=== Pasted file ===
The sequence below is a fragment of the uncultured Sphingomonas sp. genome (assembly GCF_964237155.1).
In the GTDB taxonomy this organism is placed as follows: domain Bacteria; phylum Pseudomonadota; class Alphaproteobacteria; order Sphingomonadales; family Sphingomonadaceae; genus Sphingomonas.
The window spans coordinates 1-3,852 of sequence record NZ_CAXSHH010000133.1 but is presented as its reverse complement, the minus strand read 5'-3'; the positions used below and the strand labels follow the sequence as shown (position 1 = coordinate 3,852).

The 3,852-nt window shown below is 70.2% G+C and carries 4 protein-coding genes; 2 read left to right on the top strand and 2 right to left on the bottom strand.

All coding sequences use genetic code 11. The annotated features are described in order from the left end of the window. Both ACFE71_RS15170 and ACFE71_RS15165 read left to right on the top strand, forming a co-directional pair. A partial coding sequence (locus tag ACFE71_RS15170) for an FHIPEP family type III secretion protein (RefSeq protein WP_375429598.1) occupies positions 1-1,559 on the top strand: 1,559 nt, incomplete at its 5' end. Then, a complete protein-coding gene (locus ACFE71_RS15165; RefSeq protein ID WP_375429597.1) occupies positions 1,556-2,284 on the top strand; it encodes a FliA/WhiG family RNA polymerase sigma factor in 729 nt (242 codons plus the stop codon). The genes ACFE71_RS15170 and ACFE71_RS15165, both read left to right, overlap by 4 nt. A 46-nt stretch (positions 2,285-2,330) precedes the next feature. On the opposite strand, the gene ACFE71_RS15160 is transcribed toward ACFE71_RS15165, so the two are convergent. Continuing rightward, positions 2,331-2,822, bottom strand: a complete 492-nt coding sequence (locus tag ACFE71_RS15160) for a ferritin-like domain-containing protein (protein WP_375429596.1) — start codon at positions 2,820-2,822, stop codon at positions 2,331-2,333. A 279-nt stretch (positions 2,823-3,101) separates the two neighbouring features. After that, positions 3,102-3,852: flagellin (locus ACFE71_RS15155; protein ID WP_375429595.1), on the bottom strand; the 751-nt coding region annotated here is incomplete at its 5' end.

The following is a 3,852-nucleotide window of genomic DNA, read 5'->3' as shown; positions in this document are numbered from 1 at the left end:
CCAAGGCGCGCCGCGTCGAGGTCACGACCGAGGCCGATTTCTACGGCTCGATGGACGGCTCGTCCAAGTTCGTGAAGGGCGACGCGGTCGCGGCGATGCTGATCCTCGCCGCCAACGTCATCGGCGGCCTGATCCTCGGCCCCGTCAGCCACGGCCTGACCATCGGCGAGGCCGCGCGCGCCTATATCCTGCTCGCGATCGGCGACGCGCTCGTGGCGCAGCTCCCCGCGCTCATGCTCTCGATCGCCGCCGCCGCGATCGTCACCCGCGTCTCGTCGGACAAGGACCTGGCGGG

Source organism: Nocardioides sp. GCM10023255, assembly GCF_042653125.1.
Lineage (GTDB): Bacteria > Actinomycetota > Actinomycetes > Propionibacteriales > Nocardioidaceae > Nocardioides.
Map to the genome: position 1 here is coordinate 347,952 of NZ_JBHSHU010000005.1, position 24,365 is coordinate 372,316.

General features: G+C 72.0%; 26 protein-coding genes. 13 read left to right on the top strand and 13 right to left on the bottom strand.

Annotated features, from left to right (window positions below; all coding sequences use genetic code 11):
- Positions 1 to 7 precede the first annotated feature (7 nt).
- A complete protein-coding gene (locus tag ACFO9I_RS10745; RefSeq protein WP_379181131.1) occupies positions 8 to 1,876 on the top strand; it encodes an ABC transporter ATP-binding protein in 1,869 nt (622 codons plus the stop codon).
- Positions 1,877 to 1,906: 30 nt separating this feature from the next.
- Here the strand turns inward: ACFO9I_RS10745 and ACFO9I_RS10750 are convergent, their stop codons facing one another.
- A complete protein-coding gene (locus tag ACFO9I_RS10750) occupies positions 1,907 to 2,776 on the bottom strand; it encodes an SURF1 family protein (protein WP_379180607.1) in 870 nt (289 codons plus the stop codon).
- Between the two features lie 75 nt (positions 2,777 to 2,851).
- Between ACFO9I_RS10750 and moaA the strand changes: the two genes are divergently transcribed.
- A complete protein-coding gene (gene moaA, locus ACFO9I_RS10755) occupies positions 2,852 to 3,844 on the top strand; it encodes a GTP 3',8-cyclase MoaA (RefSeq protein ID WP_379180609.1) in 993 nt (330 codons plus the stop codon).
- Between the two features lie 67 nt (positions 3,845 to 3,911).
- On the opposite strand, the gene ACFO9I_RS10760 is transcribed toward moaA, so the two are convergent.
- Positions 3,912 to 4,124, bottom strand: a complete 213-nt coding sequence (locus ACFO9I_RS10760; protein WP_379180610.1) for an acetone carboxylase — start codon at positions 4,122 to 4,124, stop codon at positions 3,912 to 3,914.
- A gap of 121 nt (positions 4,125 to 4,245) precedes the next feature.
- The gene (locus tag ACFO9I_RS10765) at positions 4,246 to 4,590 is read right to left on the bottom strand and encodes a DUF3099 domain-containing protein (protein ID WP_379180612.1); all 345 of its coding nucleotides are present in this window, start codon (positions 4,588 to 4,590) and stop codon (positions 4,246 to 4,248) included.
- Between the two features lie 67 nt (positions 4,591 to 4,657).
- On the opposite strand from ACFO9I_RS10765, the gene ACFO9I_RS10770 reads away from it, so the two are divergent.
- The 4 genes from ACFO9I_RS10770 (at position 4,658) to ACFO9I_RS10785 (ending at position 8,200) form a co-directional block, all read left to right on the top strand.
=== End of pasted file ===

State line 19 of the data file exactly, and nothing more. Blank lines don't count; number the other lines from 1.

- Between ACFO9I_RS10750 and moaA the strand changes: the two genes are divergently transcribed.